( Reuters ) - A vote to recognize Aborigines in Australia's constitution pledged by Prime Minister John Howard was met with suspicion on Friday by indigenous elders and dismissed as a "deathbed conversion" of a leader facing defeat.
Howard -- expected within days to call a national election for late November or December -- promised on Thursday a national vote on Aboriginal recognition if re-elected, saying he had learned symbolism was important during 11 years in power.
But a re-elected conservative government would not apologize to Aborigines for past injustices -- a long standing demand by Aborigines -- or agree to a treaty with indigenous Australians, Howard said.
"He has got a problem with that five letter word called sorry and he really needs to come out and make a proper apology," Northern Territory indigenous representative John Ah Kit told Australian Broadcasting Corp. Radio.
Aboriginal leaders were divided over whether Howard had genuinely reversed years of opposition to symbolism in seeking a "new reconciliation," or whether he was looking for a "vision" to capture jaded voters and reverse months of terrible polls.
"John Howard has been in power for over 10 years, one of the longest serving prime ministers in Australia, and there was never any mention about this," said Ray Robinson, the former deputy of a national Aboriginal affairs body disbanded by Howard.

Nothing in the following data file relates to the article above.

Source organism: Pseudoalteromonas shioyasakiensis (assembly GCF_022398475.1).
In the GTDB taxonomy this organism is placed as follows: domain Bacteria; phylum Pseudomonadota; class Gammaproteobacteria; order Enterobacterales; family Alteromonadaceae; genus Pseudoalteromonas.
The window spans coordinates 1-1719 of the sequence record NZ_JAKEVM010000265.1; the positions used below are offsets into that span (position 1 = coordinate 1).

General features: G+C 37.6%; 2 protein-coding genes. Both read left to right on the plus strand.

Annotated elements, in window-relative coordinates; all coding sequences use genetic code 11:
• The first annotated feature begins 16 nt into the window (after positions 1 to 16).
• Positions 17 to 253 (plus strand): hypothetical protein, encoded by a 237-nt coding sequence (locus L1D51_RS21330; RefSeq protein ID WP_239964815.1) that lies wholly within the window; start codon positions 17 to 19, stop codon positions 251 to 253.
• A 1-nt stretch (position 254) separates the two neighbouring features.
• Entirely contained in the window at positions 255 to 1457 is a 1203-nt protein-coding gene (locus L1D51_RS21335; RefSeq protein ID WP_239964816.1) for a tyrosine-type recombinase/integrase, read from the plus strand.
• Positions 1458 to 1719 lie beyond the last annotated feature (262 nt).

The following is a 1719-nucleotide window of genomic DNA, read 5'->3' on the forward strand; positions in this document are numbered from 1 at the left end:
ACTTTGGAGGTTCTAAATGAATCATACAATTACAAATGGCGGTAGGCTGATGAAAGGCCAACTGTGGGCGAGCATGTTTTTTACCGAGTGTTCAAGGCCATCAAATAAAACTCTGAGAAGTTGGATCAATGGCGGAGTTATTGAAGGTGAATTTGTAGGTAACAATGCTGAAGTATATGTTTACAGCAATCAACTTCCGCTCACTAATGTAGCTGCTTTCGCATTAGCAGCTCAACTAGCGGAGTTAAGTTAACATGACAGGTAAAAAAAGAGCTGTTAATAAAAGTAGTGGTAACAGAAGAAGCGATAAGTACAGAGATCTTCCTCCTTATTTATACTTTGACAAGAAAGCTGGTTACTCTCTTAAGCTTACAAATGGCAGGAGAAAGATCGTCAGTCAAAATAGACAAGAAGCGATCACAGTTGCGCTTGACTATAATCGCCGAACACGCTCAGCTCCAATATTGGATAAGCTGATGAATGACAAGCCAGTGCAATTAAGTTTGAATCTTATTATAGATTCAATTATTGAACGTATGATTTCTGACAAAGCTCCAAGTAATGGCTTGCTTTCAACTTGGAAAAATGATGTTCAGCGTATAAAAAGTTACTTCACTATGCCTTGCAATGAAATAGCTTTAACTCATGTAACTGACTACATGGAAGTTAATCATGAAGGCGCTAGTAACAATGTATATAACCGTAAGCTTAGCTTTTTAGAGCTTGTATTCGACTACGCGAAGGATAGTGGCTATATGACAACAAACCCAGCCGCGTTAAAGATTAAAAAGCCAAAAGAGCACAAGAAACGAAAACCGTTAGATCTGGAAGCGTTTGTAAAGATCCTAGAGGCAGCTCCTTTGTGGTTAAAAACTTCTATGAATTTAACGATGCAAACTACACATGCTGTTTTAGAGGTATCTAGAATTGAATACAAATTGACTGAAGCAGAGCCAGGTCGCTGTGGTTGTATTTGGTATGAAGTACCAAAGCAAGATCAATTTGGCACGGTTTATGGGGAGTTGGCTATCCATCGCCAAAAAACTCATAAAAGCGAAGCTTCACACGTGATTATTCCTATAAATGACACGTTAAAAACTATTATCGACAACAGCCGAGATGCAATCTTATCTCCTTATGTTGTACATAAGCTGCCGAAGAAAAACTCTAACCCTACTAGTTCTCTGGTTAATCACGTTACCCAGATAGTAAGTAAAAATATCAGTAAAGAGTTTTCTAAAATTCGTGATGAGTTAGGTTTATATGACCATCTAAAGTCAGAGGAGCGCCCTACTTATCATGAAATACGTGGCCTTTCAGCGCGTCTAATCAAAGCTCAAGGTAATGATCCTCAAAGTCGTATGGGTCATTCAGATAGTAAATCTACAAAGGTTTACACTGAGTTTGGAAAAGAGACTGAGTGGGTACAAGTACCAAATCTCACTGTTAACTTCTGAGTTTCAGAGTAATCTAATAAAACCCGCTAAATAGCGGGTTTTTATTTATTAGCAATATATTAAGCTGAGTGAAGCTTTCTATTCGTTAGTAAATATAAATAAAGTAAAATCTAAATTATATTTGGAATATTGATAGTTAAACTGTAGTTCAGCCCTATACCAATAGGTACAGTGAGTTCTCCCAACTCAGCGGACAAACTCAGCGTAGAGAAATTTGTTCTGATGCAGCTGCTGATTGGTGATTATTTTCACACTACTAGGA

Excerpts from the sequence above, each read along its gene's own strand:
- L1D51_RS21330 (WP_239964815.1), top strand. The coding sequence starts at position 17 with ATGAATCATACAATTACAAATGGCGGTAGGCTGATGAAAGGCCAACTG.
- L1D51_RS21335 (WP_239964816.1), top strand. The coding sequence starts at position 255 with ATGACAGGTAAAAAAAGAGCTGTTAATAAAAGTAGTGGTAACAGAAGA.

Howard, 68, will seek a fifth consecutive term based on a strong economy and a tough security stance, as well as reconciliation, which he said went to the heart of Australia's national identity and sense of shared destiny.
Howard blamed his previous opposition to symbolism on his suburban upbringing before postwar immigration transformed conservative Australian society.
"There have been low points when dialogue between me as Prime Minister and many indigenous leaders dwindled almost to the point of non-existence. I fully accept my share of the blame," Howard said.
Aborigines are Australia's most disadvantaged group with many living in third world conditions in remote outback settlements.
Aborigines and indigenous Torres Strait Islanders number only 460,000, 2 percent of the 20 million population, and have a life expectancy 17 years less than white Australians.